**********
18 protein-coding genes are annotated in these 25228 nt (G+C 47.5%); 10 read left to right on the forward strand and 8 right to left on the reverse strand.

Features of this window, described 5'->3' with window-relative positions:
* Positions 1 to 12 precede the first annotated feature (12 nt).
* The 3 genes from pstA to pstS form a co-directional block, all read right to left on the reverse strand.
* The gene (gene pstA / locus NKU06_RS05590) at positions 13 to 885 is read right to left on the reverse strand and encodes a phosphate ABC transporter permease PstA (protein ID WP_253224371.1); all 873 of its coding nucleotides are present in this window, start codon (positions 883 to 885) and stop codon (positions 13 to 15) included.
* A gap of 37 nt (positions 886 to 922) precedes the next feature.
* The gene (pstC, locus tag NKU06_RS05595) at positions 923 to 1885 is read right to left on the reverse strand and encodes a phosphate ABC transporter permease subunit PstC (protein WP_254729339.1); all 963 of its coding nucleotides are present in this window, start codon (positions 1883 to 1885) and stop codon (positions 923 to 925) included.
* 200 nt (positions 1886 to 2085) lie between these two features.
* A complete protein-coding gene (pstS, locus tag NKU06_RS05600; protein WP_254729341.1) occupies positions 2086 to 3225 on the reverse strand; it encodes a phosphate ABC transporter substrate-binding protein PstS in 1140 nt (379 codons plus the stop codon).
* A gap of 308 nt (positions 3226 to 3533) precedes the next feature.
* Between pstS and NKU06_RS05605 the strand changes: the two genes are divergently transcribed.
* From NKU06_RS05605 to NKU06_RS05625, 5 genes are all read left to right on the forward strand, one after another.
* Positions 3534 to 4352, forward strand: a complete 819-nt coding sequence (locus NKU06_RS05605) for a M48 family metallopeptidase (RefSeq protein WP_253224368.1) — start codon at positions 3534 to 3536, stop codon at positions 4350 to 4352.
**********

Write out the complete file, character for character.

18 protein-coding genes are annotated in these 25228 nt (G+C 47.5%); 10 read left to right on the forward strand and 8 right to left on the reverse strand.

Features of this window, described 5'->3' with window-relative positions:
* Positions 1 to 12 precede the first annotated feature (12 nt).
* The 3 genes from pstA to pstS form a co-directional block, all read right to left on the reverse strand.
* The gene (gene pstA / locus NKU06_RS05590) at positions 13 to 885 is read right to left on the reverse strand and encodes a phosphate ABC transporter permease PstA (protein ID WP_253224371.1); all 873 of its coding nucleotides are present in this window, start codon (positions 883 to 885) and stop codon (positions 13 to 15) included.
* A gap of 37 nt (positions 886 to 922) precedes the next feature.
* The gene (pstC, locus tag NKU06_RS05595) at positions 923 to 1885 is read right to left on the reverse strand and encodes a phosphate ABC transporter permease subunit PstC (protein WP_254729339.1); all 963 of its coding nucleotides are present in this window, start codon (positions 1883 to 1885) and stop codon (positions 923 to 925) included.
* 200 nt (positions 1886 to 2085) lie between these two features.
* A complete protein-coding gene (pstS, locus tag NKU06_RS05600; protein WP_254729341.1) occupies positions 2086 to 3225 on the reverse strand; it encodes a phosphate ABC transporter substrate-binding protein PstS in 1140 nt (379 codons plus the stop codon).
* A gap of 308 nt (positions 3226 to 3533) precedes the next feature.
* Between pstS and NKU06_RS05605 the strand changes: the two genes are divergently transcribed.
* From NKU06_RS05605 to NKU06_RS05625, 5 genes are all read left to right on the forward strand, one after another.
* Positions 3534 to 4352, forward strand: a complete 819-nt coding sequence (locus NKU06_RS05605) for a M48 family metallopeptidase (RefSeq protein WP_253224368.1) — start codon at positions 3534 to 3536, stop codon at positions 4350 to 4352.